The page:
Carl’s Zimmer knee replacement in 2008 lasted only four years. “Right from the get-go I heard popping noises and my knee would give out even when I walked slowly,” he says. “My surgeon told me this Zimmer knee would last about 20 years but I had it replaced in 2012 and wouldn’t you know it, they implanted another freaking NexGen knee!”
Lisanne, age 60, is having similar problems from her NexGen knee replacement that is only five years old. “I can’t walk downstairs without severe pain and have trouble sleeping due to knee pain and severe back pain caused from not walking properly,” she says. “And because I am walking this way, my other knee is giving me grief. It’s a vicious circle: now I’m facing one knee revision surgery and another knee replacement. I was better off with my own knee - I should have just put up with a little pain in my knee. Now I have pain everywhere…”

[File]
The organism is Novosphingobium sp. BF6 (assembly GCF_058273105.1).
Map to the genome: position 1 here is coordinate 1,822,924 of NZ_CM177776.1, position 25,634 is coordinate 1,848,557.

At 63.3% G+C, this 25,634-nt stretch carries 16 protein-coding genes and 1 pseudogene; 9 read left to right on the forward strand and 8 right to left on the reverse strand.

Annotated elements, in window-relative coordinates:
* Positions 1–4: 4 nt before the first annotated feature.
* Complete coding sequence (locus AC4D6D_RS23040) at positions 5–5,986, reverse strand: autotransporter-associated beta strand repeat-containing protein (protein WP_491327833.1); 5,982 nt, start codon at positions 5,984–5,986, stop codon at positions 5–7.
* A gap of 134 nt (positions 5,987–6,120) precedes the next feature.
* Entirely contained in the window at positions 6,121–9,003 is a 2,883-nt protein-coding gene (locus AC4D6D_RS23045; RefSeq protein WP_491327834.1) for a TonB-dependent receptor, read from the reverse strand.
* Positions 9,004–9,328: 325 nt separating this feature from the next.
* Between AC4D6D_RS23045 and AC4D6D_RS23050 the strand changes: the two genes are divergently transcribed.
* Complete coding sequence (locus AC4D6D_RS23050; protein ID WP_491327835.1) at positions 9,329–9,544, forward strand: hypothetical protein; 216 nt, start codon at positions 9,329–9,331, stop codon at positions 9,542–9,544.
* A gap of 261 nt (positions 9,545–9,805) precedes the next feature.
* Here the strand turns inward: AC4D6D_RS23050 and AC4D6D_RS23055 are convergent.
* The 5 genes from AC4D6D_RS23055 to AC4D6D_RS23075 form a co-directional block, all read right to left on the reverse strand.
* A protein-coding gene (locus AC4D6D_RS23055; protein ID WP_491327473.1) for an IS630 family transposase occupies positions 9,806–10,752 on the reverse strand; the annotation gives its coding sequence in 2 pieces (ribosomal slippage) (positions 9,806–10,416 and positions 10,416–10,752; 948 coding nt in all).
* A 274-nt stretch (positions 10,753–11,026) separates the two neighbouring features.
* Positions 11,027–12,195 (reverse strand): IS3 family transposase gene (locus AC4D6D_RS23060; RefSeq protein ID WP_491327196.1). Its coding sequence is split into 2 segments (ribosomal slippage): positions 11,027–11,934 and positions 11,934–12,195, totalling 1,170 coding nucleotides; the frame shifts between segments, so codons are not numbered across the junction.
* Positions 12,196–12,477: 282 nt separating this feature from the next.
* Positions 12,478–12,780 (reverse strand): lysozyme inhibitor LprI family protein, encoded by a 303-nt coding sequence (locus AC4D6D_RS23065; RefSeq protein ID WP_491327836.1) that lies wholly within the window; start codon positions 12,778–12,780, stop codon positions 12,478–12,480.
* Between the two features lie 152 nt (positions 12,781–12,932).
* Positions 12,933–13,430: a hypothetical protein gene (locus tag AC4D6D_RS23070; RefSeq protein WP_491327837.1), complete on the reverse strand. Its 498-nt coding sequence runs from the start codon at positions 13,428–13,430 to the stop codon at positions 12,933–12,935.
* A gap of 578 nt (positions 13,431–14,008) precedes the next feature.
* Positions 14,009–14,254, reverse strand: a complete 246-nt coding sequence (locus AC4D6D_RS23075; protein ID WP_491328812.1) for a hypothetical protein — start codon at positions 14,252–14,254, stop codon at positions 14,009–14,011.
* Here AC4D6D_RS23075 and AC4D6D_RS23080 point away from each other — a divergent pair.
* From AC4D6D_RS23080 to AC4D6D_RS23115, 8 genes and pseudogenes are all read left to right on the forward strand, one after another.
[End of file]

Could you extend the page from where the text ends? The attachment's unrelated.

Carl and Lisanne are just two of more than 1,000 people who have filed NexGen CR-Flex knee system lawsuits nationwide. The lawsuits allege serious side effects caused by the NexGen knee, including pain, difficulty walking and implant failure.
READ MORE ZIMMER NEXGEN LEGAL NEWS
Meanwhile, Zimmer Holdings announced in April of this year that it is buying Biomet for $13.35 billion. This acquisition will place Zimmer as the second-largest seller of orthopedic products (Johnson & Johnson is first). In a statement on April 24, 2014, a Zimmer spokesperson said this move would “increase its selection of products to treat knees, hips and bones, and double the size of its dental and spine business.” Zimmer NexGen victims likely hope this move will increase its funds to settle more than 1,000 lawsuits.